“Adherence to the Code is seen as a demonstration of good practice and increases client confidence in the market participant. The European Central Bank and other central banks have already ‘invited’ their FX counterparties to sign up,” Gladwin says. “However, this also highlights a reputational risk, where an institution publicly adheres, then at some point in time is shown to be in breach of some of the principles.”
Monitor, measure, maintain
Major banks were quick to approach technology vendors looking for guidance on efficient methods of compliance with the Code. David Faulkner, managing director at Fluent Trade Technologies, a provider of FX trading systems, explains that better technology in a general sense is key for buy- and sell-side firms aiming to comply with the Code through increasing transparency and reducing risk.
“We work with many of the top tier banks, including 6 of the top 15 FX banks, and we are in the process of onboarding more. Over the past year most of our clients and prospects have asked how our technology platform can help them adhere to the Code,” Faulkner says. “The answer is that market data, plus trade and order information in microsecond resolution assists with best execution, timely risk management and provides an audit trail of all market activity.”
As an example, Principle 17 of the FX Global Code of Conduct states that market participants employing the somewhat controversial ‘Last Look’ method, should be transparent regarding its use and provide appropriate disclosures to clients. Last Look affords liquidity providers such as banks the opportunity to decline or accept a trade request, but industry bodies like The Investment Association have raised concerns recently that it is no longer acceptable due to misuse of information.
The Investment Association highlighted various misuses earlier this year, including pre-hedging during the Last Look window, and trading based on information derived from rejected trades or from a request for quotation in progress or not yet won.
Faulkner adds that minimising latency within the whole trading technology stack is key to ensuring Last Look hold times are reasonable and acceptable to liquidity providers, their clients and for adherence to the Code. Ultra-low latency connectivity also ensures that all components of pricing and booking trades are completed faster – from consuming market data and connecting with credit systems, to publishing prices and updating risk systems. “The faster a technology platform can manage risk processes, the more the risk is reduced,” Faulkner says.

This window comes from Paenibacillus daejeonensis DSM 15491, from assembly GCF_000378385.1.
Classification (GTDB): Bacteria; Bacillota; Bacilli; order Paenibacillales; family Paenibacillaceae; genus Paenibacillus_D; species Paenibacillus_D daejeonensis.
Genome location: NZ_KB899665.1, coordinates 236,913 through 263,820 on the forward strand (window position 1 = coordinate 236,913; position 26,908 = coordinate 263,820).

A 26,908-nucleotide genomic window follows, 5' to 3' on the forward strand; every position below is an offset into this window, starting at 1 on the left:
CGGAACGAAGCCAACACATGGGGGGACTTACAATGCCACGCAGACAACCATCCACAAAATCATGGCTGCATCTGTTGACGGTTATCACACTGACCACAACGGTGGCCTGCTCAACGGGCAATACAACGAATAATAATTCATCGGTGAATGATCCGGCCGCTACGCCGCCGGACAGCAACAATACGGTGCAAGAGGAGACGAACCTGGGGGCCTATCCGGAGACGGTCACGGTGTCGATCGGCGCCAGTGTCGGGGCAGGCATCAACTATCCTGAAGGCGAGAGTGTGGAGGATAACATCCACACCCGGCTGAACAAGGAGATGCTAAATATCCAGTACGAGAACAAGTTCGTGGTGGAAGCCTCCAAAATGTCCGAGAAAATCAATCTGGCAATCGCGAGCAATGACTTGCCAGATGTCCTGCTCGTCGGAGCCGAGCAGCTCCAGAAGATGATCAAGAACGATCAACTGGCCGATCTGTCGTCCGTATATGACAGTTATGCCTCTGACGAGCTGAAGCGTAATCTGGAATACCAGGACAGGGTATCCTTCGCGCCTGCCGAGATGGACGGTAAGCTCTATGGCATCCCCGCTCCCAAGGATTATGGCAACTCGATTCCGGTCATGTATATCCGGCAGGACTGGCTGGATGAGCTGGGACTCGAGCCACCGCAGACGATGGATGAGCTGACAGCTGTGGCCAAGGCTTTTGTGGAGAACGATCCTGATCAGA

For FX technology vendors and industry associations, the Code has also brought about new opportunities as firms seek efficient ways to not just comply with the rules but also monitor their compliance. Over the past year ACI The Financial Markets Association has worked to develop a testing system which enables firms to educate and test their staff on compliance with the Code. Known as the E-Learning, Attestation and Certification (ELAC) online portal, ACI offers the FX industry standardised training for compliance with the 55 principles.
“We have seen a great deal of interest from institutions which need to monitor, measure and maintain adherence to the FX Global Code and other Codes. Of equal importance is their need to demonstrate Code adherence to their regulators and clients,” Paul Chappell, ACI director of education, explains.
“Millennium Global recently adopted ELAC, becoming one of the first major buy-side firms to do so, to assist in adhering to the principles of the Global Code. ELAC provides them with an accredited and continuous professional development solution.”
The FX Global Code of Conduct is wide-ranging and compliance requires substantial time and resources. The size and complexity of the FX market adds further complication to this with various factors like regulation, risk management, counterparties, liquidity, technology and market infrastructure constantly evolving.
FX experts agree that institutions have recognised that compliance with the Code is not a ‘one-stop process’, but an on-going procedure that needs to be constantly monitored, in much the same way as compliance with mandatory regulatory regimes are. Despite the difficulty, the FX landscape will herald a new age of transparency in terms of order and algo execution thanks to the introduction of the Code, but one year on, it’s clear there is still a long way to go until the benefits of the Code can be truly realised and the shame of historic misconduct can be laid to rest.